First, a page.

(Wexler 2006:172)

It is also the feedback of the same worldview, values and ideologies, confirming the remaining partner’s ego identity that is lost. And therefore ‘… part of oneself has died’ (Wexler 2006:173). Apart from all the emotions during mourning, the ‘reviving’ or remembrance of the deceased through imitation, ‘assuming his or her behavior, characteristics, and even medical symptoms’ (2006:173), becomes a desperate retrieving also of the self. It requires ‘grief work’ (Freud) of more or less a year to overcome the grief, an undoing of the familiar (e.g. spouse-orientated) neuronal interconnections and the formation of a new internal world. What is lost during immigration? Wexler again states: ‘The objects and activities of everyday life are most profoundly missed: food; music; social customs; language; landscape; and street corners, houses, and cafes …’ (2006:179). Immigration to a large extent implies the loss of one’s identity (Leavitt 1996:528). Whether immigration is voluntary or forced (e.g. the Babylonian exile) will determine the intensity of the emotional experiences and also the adaptation of the immigrant (Ahktar 1995:1077). In order to retain something of an internal-external consonance, immigrants usually create a microcopy of the familiar things ‘back home’, such as food, social customs, music and so forth. This is a non-violent way of the neuro-psychological imperative asserting itself and of denying the other culture. A total rejection of the other culture and all it represents in terms of its values, ideologies and symbols, can easily translate into a violent extermination thereof, of which we have a sad history since time immemorial (Wexler 2006:183–231). On the other hand, the new culture can in time (as is the case with bereavement) become appreciated, embraced and internalised to become part of old and newly formed internal neural networks as the immigrant develops a ‘third individuation’.[16] When these are activated there is a matching reverberation between inner and outer, creating a feeling of belongingness and acknowledgement.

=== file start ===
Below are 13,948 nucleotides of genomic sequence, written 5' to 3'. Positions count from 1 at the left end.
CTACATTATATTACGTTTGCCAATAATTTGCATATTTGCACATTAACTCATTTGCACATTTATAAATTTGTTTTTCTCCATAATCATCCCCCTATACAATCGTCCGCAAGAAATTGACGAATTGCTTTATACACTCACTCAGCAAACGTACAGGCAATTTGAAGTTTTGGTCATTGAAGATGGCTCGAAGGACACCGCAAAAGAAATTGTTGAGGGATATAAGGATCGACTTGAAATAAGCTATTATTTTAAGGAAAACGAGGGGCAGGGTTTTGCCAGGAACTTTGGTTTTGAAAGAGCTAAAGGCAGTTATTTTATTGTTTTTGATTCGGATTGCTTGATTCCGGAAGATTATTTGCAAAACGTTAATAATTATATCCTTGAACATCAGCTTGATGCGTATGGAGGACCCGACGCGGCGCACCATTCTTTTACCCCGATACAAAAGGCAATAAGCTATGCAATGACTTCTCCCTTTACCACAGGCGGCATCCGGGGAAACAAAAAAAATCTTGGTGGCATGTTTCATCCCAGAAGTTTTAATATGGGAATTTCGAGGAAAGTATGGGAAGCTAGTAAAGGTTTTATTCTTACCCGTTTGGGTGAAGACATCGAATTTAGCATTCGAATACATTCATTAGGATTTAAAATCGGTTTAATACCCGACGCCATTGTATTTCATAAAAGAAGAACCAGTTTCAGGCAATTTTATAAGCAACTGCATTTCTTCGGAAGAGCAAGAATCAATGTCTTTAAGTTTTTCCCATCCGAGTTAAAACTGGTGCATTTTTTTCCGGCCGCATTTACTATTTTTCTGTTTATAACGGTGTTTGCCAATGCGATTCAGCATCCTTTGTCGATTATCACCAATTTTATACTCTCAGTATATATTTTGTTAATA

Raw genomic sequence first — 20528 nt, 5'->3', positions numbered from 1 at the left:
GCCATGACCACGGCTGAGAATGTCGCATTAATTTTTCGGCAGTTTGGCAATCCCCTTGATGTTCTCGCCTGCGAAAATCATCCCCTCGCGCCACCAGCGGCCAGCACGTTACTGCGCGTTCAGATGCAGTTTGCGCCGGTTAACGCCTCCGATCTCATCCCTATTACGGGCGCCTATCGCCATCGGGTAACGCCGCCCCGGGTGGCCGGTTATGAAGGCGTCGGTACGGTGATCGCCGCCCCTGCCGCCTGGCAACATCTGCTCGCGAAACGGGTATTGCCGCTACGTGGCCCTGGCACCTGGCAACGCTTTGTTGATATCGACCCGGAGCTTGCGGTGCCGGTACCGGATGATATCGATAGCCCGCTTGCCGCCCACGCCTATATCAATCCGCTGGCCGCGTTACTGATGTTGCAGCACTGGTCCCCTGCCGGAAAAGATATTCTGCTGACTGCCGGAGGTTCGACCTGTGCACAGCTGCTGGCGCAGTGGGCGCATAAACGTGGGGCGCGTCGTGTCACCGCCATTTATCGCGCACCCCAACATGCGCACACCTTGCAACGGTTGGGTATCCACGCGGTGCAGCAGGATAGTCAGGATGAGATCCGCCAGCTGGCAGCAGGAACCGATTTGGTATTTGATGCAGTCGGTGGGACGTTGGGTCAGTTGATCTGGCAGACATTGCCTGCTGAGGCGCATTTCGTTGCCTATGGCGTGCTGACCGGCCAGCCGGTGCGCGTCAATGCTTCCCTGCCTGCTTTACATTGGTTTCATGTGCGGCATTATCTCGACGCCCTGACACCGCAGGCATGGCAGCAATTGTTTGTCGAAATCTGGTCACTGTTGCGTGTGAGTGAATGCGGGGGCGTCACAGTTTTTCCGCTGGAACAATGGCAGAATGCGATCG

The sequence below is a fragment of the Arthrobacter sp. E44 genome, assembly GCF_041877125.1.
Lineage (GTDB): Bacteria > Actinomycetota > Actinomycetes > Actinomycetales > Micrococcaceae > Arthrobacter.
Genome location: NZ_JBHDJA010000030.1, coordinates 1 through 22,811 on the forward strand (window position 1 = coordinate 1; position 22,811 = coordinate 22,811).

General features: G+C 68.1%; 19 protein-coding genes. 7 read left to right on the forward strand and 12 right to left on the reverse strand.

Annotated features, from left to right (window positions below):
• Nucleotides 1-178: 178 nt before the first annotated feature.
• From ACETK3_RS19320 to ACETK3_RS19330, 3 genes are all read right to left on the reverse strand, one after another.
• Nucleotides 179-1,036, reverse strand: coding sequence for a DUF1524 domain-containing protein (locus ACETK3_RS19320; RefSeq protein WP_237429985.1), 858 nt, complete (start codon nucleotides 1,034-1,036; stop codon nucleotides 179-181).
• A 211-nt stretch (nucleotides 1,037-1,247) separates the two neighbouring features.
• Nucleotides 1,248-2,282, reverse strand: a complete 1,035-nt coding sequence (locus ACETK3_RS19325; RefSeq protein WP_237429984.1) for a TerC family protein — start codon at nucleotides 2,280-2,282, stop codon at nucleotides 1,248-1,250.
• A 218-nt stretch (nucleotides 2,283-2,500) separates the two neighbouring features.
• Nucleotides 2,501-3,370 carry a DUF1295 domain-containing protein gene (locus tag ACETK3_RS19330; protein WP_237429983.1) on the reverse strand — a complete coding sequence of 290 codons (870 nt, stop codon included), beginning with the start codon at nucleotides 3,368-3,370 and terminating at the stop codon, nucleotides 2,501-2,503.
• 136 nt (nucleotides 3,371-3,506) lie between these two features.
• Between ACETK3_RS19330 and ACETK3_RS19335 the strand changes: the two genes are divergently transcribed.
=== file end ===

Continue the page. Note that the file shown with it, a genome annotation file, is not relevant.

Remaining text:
Viewing Psalm 137 through the lens of the neuro-psychological imperative